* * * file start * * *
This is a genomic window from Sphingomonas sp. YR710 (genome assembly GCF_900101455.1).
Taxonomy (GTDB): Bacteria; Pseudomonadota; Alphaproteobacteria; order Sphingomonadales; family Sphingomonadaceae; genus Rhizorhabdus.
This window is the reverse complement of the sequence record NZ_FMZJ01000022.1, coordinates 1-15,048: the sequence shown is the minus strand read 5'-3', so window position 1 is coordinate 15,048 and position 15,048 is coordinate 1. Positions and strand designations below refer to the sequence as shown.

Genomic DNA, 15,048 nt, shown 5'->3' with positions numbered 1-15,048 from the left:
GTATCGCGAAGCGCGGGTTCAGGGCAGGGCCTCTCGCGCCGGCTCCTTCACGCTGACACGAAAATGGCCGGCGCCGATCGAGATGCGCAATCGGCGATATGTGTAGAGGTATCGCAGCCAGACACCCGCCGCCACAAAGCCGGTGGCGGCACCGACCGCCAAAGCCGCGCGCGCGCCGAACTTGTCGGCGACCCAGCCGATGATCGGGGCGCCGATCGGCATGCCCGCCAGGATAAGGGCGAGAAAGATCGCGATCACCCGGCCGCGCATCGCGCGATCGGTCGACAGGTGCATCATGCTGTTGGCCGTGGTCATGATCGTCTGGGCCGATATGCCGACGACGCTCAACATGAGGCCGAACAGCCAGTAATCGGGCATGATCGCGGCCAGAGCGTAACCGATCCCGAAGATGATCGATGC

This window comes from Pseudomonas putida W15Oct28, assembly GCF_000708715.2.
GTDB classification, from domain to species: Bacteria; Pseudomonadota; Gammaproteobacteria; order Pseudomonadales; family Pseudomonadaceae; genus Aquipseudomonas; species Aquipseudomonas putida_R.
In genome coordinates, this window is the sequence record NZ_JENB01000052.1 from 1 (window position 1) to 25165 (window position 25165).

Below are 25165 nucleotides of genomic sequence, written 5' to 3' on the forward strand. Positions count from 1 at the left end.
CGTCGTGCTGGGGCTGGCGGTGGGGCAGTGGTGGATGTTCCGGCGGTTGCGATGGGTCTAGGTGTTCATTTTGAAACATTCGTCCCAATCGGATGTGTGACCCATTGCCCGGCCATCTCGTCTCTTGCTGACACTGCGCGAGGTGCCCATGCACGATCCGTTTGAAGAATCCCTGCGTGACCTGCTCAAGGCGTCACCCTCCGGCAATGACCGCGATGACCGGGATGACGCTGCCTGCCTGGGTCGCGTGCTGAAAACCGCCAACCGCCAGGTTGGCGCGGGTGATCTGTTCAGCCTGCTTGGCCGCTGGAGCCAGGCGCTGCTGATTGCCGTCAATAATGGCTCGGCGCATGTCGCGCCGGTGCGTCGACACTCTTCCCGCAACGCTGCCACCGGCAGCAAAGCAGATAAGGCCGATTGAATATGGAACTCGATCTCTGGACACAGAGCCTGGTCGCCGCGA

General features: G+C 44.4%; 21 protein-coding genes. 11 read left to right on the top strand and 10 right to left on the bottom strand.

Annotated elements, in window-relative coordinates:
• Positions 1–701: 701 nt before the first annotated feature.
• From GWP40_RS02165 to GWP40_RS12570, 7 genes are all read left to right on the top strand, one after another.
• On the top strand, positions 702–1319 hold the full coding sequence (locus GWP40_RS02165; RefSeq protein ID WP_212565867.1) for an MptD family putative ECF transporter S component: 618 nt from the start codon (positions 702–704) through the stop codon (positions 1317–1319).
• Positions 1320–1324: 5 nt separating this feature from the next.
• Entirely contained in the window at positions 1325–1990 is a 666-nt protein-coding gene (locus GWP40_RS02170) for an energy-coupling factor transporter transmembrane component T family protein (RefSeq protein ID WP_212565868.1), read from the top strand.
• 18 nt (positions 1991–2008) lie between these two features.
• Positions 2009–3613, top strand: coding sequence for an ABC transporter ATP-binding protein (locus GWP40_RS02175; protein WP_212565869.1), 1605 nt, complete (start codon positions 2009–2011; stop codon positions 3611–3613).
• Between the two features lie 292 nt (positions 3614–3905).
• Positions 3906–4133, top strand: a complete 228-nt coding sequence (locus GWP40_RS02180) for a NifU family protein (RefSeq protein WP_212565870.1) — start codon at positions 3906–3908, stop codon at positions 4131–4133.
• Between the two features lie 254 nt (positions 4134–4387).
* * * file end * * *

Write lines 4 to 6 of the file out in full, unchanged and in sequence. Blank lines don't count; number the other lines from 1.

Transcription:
Genomic DNA, 15,048 nt, shown 5'->3' with positions numbered 1-15,048 from the left:
GTATCGCGAAGCGCGGGTTCAGGGCAGGGCCTCTCGCGCCGGCTCCTTCACGCTGACACGAAAATGGCCGGCGCCGATCGAGATGCGCAATCGGCGATATGTGTAGAGGTATCGCAGCCAGACACCCGCCGCCACAAAGCCGGTGGCGGCACCGACCGCCAAAGCCGCGCGCGCGCCGAACTTGTCGGCGACCCAGCCGATGATCGGGGCGCCGATCGGCATGCCCGCCAGGATAAGGGCGAGAAAGATCGCGATCACCCGGCCGCGCATCGCGCGATCGGTCGACAGGTGCATCATGCTGTTGGCCGTGGTCATGATCGTCTGGGCCGATATGCCGACGACGCTCAACATGAGGCCGAACAGCCAGTAATCGGGCATGATCGCGGCCAGAGCGTAACCGATCCCGAAGATGATCGATGC

This window comes from Pseudomonas putida W15Oct28, assembly GCF_000708715.2.